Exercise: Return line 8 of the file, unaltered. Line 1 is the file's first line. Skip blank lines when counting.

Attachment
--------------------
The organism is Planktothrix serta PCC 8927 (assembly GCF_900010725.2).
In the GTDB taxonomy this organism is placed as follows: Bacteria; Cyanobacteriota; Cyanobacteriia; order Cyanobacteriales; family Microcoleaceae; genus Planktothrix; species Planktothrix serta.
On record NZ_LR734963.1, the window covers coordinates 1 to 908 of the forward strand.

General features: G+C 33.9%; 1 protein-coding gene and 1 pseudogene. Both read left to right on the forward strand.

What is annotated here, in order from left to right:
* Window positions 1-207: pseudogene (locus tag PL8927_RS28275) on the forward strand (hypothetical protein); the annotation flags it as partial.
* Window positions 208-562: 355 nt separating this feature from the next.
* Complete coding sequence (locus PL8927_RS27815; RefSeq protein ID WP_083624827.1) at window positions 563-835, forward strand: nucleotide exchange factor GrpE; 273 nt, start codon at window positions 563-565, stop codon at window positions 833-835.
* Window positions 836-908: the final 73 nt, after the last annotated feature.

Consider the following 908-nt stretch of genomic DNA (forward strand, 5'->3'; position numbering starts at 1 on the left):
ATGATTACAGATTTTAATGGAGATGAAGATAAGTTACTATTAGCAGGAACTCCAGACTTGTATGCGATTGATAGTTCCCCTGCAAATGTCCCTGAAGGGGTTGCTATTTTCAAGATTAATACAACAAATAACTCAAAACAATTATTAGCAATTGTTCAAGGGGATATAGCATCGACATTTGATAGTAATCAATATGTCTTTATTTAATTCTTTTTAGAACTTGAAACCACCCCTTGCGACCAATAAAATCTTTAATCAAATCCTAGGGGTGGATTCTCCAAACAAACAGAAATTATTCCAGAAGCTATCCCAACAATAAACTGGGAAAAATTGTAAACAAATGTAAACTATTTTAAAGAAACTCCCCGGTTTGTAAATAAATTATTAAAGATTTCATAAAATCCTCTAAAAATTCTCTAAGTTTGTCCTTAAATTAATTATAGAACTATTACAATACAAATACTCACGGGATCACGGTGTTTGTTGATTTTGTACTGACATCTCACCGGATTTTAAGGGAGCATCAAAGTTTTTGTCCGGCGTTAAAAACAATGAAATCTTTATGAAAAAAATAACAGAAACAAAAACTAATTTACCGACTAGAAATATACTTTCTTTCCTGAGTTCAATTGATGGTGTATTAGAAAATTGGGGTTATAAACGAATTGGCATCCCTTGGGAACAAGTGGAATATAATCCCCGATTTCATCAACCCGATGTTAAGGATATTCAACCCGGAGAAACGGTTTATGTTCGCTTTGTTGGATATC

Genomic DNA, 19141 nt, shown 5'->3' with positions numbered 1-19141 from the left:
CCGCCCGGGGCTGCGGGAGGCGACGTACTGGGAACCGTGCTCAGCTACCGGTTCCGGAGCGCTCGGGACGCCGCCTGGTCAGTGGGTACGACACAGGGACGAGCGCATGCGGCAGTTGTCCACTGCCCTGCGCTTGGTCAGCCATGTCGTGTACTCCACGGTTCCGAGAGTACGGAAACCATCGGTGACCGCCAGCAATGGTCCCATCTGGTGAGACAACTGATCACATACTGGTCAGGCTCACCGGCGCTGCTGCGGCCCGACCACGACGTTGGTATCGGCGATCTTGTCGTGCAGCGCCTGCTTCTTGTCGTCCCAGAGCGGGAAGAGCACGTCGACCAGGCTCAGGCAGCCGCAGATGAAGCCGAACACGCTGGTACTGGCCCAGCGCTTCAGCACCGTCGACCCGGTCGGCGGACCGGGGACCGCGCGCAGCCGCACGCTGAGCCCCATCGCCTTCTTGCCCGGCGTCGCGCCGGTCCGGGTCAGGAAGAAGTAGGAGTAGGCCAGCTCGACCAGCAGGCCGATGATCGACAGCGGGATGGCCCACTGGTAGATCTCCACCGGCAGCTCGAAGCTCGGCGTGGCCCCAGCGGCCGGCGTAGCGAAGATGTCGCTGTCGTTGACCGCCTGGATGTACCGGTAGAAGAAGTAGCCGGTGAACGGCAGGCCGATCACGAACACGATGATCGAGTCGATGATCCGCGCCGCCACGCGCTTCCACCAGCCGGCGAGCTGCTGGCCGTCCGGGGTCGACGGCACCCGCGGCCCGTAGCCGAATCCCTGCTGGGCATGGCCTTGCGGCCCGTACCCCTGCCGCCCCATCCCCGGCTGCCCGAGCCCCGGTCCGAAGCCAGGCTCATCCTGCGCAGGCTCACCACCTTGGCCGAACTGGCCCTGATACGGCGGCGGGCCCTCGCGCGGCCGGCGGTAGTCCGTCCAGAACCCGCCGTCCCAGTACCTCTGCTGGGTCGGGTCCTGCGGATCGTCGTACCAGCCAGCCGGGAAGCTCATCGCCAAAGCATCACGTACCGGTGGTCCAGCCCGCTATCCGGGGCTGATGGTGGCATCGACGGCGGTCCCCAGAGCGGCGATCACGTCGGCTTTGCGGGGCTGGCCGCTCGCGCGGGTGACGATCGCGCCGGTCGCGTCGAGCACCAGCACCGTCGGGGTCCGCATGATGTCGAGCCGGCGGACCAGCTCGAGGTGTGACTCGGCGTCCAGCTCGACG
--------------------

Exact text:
* Complete coding sequence (locus PL8927_RS27815; RefSeq protein ID WP_083624827.1) at window positions 563-835, forward strand: nucleotide exchange factor GrpE; 273 nt, start codon at window positions 563-565, stop codon at window positions 833-835.